Friday, April 11, 2014

Functions of style iv: a device of discernment

For all its hectic character, 1956
was not a merry year, on balance;
but given that there will not be a
Friday quiz, it's harmless to recall
the trials of Suez, to say nothing
of Budapest. One cultivates a style
not to marshall recitals of data,
but to call forth the components of
the style to assay an imbalance in
them in the external world; we were
given to observe for purposes other,
if not higher, than gossip. At the
very least, we'd expect a Conserva-
tive to figure out what causes are
behind his discontents. Maybe not.

These days, the fashion is to wave a
voodoo doll of ad hominem, and pack
it in at the nearest slaughterhouse;
while you and I look closer, not to
deny or flee the imbalance, but to
salvage what is screaming gorgeous.

Toward the end of 1956, a junior
but by no means unknown English ac-
ademic wrote to an American expatri-
ate friend living outside Florence,
on his government's starkly unam-
biguous débâcle in the invasion of
Egypt, along with the French and
the Israelis, a nation older than
its years.

This is a lengthy and well-etched
letter, in a compilation of cor-
respondence between Christ Church
and I Tatti, welcome anywhere. 

How could he have supposed, that
you and I, two generations later,
would sit before our seething lit-
tle monitors and discover friend-
ship of unanswerable prescience?
What is obvious, is that his was
an exercise of style, so ascer-
tained in experience as to cast
it as a device of discernment,
possibly the simplest and most
fallible of analytical tools,
but the one humanity adopts.
What fails the style, fails the
balance; there, not the reverse,
is the wedge of our discontent.

Often, in the past fortnight, I 
have reflected on the social ba-
sis of this irrational support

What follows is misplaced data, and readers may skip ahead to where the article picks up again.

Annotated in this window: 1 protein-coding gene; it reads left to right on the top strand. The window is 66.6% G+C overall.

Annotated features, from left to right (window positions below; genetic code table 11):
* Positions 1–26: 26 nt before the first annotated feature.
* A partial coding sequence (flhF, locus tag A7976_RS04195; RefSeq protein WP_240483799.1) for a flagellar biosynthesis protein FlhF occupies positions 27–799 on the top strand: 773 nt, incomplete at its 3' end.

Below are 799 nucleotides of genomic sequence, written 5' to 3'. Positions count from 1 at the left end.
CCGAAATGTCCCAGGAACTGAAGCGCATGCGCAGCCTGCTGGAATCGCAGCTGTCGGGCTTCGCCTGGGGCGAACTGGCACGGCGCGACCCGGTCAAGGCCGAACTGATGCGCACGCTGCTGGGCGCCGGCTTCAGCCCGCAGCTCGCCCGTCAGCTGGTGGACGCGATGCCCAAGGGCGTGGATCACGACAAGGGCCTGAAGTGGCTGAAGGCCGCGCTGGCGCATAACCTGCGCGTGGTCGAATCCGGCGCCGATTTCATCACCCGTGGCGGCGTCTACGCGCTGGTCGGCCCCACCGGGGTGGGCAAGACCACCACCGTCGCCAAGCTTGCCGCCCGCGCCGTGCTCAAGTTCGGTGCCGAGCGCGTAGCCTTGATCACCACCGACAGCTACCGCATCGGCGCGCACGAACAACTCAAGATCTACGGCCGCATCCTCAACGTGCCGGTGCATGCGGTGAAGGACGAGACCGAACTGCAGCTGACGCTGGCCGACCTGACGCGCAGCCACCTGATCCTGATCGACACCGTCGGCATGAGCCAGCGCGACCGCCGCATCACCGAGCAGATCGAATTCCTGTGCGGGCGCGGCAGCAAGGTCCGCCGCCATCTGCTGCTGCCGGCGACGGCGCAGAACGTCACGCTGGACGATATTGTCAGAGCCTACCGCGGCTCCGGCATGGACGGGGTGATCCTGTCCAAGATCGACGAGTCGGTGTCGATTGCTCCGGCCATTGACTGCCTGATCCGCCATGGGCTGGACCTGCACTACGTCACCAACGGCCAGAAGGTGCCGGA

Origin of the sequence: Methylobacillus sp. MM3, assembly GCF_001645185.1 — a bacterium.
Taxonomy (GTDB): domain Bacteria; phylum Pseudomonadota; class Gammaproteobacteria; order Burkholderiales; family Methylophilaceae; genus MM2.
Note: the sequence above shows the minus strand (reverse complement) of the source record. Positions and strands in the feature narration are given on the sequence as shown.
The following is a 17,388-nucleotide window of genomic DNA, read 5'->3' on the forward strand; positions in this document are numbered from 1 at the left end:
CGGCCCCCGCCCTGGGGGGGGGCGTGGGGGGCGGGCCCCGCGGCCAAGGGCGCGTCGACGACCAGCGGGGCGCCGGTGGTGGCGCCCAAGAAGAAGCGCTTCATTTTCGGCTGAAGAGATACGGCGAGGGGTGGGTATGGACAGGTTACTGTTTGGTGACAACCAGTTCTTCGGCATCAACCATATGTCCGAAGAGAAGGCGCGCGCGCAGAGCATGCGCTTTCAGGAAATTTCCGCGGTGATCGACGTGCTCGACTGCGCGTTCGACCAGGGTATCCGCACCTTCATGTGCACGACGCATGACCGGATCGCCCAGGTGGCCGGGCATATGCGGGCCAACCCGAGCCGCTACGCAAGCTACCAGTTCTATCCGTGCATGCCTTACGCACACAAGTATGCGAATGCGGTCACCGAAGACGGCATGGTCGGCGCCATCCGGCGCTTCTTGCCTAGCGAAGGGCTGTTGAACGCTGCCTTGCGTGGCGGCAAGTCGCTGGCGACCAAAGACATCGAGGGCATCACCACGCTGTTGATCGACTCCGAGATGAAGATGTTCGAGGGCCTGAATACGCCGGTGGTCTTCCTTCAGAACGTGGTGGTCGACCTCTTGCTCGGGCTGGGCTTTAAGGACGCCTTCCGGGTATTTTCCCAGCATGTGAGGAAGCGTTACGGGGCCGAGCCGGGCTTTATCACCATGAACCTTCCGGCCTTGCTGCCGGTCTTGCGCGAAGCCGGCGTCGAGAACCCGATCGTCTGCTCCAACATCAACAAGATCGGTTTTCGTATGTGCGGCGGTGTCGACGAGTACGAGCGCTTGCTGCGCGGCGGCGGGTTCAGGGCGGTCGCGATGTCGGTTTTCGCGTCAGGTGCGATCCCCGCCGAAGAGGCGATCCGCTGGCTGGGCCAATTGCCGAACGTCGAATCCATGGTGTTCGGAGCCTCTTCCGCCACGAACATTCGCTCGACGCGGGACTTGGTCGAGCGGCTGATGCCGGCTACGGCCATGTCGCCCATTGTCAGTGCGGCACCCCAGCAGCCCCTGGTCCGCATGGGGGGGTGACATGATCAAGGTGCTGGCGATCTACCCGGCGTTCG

for a policy which seems to me
rationally indefensible; and I
conclude that there is in Eng-
land, as in other countries a
fascist world: the world of low-
er middle class conservatives
who have no intelligence but a
deep belief in violence as a 
sign of self-importance; who 
hate foreigners, expecially if
they come from 'inferior' races;
and who, gratified with the spec-
tacle of such violence against
such people, even if it fails in
its object, are prepared to shout,
in unison, il Duce ha sempre ra-
gione. In ordinary times, and
given good politics by their
leaders, these people remain be-
low the level of public notice ..
out of frustration this extra-
ordinary and disquieting spirit
breaks forth.

Criticism is an act of authen-
tication which is not aridly
taxonomic. Its impulse is to
identify, but also to retrieve.
Such is the function of style,
as we are often heard to ask,
in the conduct of discernment.
Its most frequent claimant is
ostentation (a posture premed-
itating exploitation), and no-
thing could be more ironic. A
gentleman doesn't dine in res-

Hugh Trevor-Roper
  to Bernard Berenson
25 November 1956
Letters from Oxford
Richard Davenport-Hines,
Weidenfeld & Nicolson, 2006©

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